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Breaking: Northern Rock Nationalized

by Jerome a Paris Sun Feb 17th, 2008 at 12:41:36 PM EST

Northern Rock to Be Nationalized

The U.K. Treasury has decided to nationalize troubled mortgage lender Northern Rock PLC in a surprise move that makes the government and British taxpayer the new owner of a financial institution that fell victim to the global credit crisis.

This is about six months too late, and will have as a consequence that the bailout is ultimately a lot more expensive, further reinforcing the notion that governments are not good at managing companies. Pathetic.


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have mostly be written by ChrisCook and can be found at his diary page

In the long run, we're all dead. John Maynard Keynes
by Jerome a Paris (etg@eurotrib.com) on Sun Feb 17th, 2008 at 12:51:31 PM EST
Here's the complete list of diaries and stories mentioning Northern Rock. I'll leave it to others to classify these as "core" and "tangential".

Breaking: Northern Rock Nationalized by Jerome a Paris on February 17th, 2008
Bank of England & Northern Rock by ChrisCook on February 12th, 2008
From inside the crater - Let's Keep Digging by NBBooks on January 30th, 2008
LQD: Northern Wreck by ChrisCook on January 23rd, 2008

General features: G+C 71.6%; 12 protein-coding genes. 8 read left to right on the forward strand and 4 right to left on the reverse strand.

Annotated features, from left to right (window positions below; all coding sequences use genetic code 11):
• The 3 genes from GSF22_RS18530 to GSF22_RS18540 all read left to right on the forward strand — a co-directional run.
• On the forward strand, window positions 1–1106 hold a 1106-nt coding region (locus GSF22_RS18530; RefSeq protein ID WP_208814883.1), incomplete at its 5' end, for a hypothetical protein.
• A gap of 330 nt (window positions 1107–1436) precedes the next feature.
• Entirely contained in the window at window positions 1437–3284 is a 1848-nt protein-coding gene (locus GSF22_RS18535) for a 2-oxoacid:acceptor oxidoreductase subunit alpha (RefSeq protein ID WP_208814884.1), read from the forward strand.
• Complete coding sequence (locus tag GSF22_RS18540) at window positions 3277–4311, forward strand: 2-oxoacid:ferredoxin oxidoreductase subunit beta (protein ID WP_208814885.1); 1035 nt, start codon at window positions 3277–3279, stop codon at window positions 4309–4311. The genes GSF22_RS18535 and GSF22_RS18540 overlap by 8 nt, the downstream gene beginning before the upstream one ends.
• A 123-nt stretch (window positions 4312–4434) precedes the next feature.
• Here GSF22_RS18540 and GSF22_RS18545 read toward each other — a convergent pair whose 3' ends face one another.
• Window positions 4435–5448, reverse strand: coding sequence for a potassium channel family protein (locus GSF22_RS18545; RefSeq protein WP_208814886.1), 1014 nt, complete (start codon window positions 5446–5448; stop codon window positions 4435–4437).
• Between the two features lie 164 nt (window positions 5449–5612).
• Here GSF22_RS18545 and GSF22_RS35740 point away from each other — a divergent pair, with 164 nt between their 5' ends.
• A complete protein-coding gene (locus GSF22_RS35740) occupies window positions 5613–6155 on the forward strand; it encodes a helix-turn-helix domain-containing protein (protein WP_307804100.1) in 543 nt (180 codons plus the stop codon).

LQD: Anglo Disease: Another Symptom? by ChrisCook on January 19th, 2008
Northern Rock around the Clock by ChrisCook on January 18th, 2008
Incompetent fuckwit ideologues! (a rant) by Migeru on January 15th, 2008
Federal Reserve Emergency Powers Being Studied by NBBooks on December 31st, 2007
Not Northern Rocket Science by ChrisCook on December 17th, 2007
Socialism?! It's called Business! by Starvid on November 21st, 2007
Tax Goes Banana's - Richard Murphy Blog by ChrisCook on November 6th, 2007
Bank of England - UnPlugged by ChrisCook on November 2nd, 2007
The Limits of Libertarianism by Helen on October 23rd, 2007
Northern Rock: Jekyll & Hyde? by ChrisCook on October 8th, 2007
Market crisis over? Banks say yes, but behave as if not by Jerome a Paris on October 4th, 2007
Mortgage Madness & Inflation by ChrisCook on September 23rd, 2007


We have met the enemy, and he is us — Pogo

by Migeru (migeru at eurotrib dot com) on Sun Feb 17th, 2008 at 04:23:00 PM EST
[ Parent ]
Jerome, can you merge this with ceebs´ diary, or viceversa?  

Our knowledge has surpassed our wisdom. -Charu Saxena.
by metavision on Sun Feb 17th, 2008 at 12:54:33 PM EST